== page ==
If he did unforgivable things, no. If it was a dysfunctional dance where you both were equally responsible, it is probably best if you do.<br />
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There is an old saying, "If you hate someone, you are giving them power over you." If you hate your ex, and the only way to rid yourself of that hate is forgiveness, forgive him. BUT people confuse forgiveness with not hating. It is possible to stop hating (emotionally detach) without forgiving. <br />
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An example. Few have forgiven Hitler for what he did. Most people hate what he did, but don't have a true hatred of the person, because they never met him, and the Holocaust is more of an intellectual exorcise for most people at this point in time. We haven't forgiven the man, but we don't allow hate for him to rob us of joy and life.<br />
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(My opinion) Forgiveness should only be given when the offending party had rational justification (even if you don't agree with the justification,) was "temporarily insane," or is truly remorseful. A cheating spouse who has no remorse, should not be forgiven. What should happen is that you accept that he is an a$$, and that it has no reflection on you. Stop hating him, he's not worth the effort; he has already stolen enough of your happiness and life. Forgiveness is optional.

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Forgiveness and letting go aren't the same thing. I think forgiveness is so much harder.

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Not in my experience. Forgiveness can be freeing, to a degree, but it's also something that is very hard to force. It takes time for your emotions to settle and for certain feelings to heal. And feeling a certain way about one person doesn't shut down your ability to feel other things or for other people<br />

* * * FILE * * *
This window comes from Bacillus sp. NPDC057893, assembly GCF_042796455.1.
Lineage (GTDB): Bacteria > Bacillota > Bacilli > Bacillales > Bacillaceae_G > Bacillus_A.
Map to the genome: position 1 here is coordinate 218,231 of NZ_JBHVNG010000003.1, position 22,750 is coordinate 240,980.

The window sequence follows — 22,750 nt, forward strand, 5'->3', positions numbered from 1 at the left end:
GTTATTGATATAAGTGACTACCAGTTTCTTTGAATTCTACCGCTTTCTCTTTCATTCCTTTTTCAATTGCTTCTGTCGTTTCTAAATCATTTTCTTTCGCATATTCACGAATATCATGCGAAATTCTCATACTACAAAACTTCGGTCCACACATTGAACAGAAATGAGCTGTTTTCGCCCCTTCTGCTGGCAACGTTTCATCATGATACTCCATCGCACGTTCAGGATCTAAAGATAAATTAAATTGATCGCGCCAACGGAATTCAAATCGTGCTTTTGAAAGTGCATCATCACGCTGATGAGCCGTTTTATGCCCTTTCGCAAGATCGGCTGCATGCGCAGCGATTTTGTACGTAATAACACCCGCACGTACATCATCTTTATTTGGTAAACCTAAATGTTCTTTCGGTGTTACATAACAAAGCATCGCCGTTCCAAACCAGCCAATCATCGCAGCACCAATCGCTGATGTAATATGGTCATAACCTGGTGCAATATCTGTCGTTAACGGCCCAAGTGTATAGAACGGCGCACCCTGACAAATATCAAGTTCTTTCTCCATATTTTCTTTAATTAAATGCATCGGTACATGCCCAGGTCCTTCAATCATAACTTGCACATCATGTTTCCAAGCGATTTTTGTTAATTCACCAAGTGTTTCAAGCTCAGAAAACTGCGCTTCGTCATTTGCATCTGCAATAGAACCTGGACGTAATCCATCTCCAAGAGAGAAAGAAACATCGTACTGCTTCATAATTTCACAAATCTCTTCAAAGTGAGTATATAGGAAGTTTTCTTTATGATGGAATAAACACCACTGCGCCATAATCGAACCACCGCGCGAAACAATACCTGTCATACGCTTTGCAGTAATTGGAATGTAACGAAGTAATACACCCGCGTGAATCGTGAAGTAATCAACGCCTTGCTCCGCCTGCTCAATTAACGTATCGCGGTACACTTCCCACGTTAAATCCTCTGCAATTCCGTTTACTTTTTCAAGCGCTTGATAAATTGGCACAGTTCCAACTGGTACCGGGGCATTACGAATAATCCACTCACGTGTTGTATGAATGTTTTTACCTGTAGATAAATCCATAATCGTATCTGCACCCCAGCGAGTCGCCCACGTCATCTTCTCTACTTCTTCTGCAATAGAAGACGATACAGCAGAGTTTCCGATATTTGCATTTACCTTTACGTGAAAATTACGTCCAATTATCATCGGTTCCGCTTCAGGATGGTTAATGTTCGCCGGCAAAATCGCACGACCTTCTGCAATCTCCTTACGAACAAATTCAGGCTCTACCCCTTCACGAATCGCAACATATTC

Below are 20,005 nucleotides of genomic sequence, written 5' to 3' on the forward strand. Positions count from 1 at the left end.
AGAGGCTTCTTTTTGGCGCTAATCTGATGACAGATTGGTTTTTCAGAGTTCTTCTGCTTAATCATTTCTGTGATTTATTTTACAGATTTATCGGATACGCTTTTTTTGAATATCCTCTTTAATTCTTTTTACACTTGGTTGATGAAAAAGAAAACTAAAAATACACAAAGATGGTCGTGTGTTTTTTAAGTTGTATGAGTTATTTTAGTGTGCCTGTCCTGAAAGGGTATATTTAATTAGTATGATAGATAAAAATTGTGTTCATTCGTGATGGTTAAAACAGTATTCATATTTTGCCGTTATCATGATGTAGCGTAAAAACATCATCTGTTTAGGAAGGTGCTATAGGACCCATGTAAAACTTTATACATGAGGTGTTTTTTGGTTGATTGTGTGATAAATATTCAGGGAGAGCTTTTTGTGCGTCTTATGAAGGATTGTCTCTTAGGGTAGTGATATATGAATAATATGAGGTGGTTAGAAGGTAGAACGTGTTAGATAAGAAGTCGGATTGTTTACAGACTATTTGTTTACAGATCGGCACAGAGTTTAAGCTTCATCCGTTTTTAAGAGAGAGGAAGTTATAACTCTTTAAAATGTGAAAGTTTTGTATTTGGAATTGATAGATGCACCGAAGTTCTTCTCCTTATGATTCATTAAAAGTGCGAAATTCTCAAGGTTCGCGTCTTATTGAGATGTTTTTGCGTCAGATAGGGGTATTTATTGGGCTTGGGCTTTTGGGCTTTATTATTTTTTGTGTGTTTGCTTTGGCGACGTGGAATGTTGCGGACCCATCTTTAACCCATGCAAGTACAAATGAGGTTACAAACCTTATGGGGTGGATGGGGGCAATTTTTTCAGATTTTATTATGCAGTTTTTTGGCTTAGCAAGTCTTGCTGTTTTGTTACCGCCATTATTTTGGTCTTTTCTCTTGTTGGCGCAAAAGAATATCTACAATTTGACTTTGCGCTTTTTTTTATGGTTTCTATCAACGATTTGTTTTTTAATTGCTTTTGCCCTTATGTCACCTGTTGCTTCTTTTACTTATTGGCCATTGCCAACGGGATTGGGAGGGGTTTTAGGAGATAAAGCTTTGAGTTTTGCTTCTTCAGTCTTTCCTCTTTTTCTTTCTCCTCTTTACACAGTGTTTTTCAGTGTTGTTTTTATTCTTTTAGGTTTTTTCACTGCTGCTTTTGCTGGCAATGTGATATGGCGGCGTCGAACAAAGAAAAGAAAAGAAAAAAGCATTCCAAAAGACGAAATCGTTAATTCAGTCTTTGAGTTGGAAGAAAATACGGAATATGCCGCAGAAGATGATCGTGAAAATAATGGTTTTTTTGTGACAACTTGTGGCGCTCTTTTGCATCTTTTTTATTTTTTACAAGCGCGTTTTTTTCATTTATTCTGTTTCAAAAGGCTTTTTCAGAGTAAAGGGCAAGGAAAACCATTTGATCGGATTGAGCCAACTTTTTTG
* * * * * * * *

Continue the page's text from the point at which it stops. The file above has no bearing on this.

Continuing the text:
I think a lot depends on how you handle the anger and the hurt. Whether you hold those in the healthier perspective. Some people can never get over something because they carry that pain around like some sort of badge or they allow it to define them. Some allow the hurt they have felt from one or some, to infect and color every relationship they might have in the future. <br />
We all have baggage. It's how you carry it. Where you place it among your "things" and the priority you grant it in your mind and heart. If you make it heavier than it deserves, it will be a weight that you can't carry very far, and you can't move on. If you treat it with the respect and in accordance with its value in the greater scheme of things, then it shrinks quite a bit...more as time passes....until it is a very manageable thing, sometimes an afterthought...and you can easily brush it aside if it gets in your way. Instead of the elephant that crushes you, it's like the gnat that buzzes around your face...or the inconvenient little cockroach that you have to stomp out now and then.

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I think so. But only if you want to be free, only if you want to be happy.<br />
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It is easy to hold onto our stories, what happened to us, our own pain. Whether we know it or not, it gives us an identity. We are The One Who Was Wronged. Or maybe, The One Who Was Left. Or mabye, The One Who Will Never Forget What They Did To Us.<br />
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Whether we like it or not, holding onto these identities is US hurting OURSELVES.<br />
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If we have the courage to look at it, to work through it, to let that go..... who are we then? Isnt that a much more interesting path??? <br />
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After all, it is about us. What do we want for ourselves? I know what I want. I want to be free and happy. :D

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I think you do have to forgive in order to move on, otherwise you still harbor that pain/hurt in your heart and it won't allow you to move on...it's not easy, and it may take longer than you'd like but it is necessary

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I will probably be stuck where I am at then.

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in time it should become easier to forgive...

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I have never been one who to forgives someone who really does not deserve it.

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If you can forgive them, then I would question the need to move on.

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i never have and i never will

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